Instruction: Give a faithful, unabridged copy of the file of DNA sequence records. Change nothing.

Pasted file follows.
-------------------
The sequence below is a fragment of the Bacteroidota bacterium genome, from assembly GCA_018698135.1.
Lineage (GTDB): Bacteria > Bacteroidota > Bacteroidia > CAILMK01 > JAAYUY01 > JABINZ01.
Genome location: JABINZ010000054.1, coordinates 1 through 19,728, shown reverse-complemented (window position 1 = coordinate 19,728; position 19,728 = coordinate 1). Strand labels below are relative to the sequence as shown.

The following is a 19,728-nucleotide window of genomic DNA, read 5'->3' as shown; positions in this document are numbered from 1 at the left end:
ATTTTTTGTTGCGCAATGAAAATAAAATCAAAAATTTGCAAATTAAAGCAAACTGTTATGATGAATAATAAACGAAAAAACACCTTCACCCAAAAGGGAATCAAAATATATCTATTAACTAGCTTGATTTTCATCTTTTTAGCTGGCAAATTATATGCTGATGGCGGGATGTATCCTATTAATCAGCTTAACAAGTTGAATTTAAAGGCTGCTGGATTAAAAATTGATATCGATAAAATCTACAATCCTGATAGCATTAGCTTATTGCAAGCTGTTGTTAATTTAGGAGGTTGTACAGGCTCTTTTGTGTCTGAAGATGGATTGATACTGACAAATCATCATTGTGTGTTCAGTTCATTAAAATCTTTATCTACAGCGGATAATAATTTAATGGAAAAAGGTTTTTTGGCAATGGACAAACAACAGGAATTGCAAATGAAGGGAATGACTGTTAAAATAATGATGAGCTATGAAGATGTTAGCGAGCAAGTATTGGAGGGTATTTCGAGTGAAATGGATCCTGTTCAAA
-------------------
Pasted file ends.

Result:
The sequence below is a fragment of the Bacteroidota bacterium genome, from assembly GCA_018698135.1.
Lineage (GTDB): Bacteria > Bacteroidota > Bacteroidia > CAILMK01 > JAAYUY01 > JABINZ01.
Genome location: JABINZ010000054.1, coordinates 1 through 19,728, shown reverse-complemented (window position 1 = coordinate 19,728; position 19,728 = coordinate 1). Strand labels below are relative to the sequence as shown.

The following is a 19,728-nucleotide window of genomic DNA, read 5'->3' as shown; positions in this document are numbered from 1 at the left end:
ATTTTTTGTTGCGCAATGAAAATAAAATCAAAAATTTGCAAATTAAAGCAAACTGTTATGATGAATAATAAACGAAAAAACACCTTCACCCAAAAGGGAATCAAAATATATCTATTAACTAGCTTGATTTTCATCTTTTTAGCTGGCAAATTATATGCTGATGGCGGGATGTATCCTATTAATCAGCTTAACAAGTTGAATTTAAAGGCTGCTGGATTAAAAATTGATATCGATAAAATCTACAATCCTGATAGCATTAGCTTATTGCAAGCTGTTGTTAATTTAGGAGGTTGTACAGGCTCTTTTGTGTCTGAAGATGGATTGATACTGACAAATCATCATTGTGTGTTCAGTTCATTAAAATCTTTATCTACAGCGGATAATAATTTAATGGAAAAAGGTTTTTTGGCAATGGACAAACAACAGGAATTGCAAATGAAGGGAATGACTGTTAAAATAATGATGAGCTATGAAGATGTTAGCGAGCAAGTATTGGAGGGTATTTCGAGTGAAATGGATCCTGTTCAAA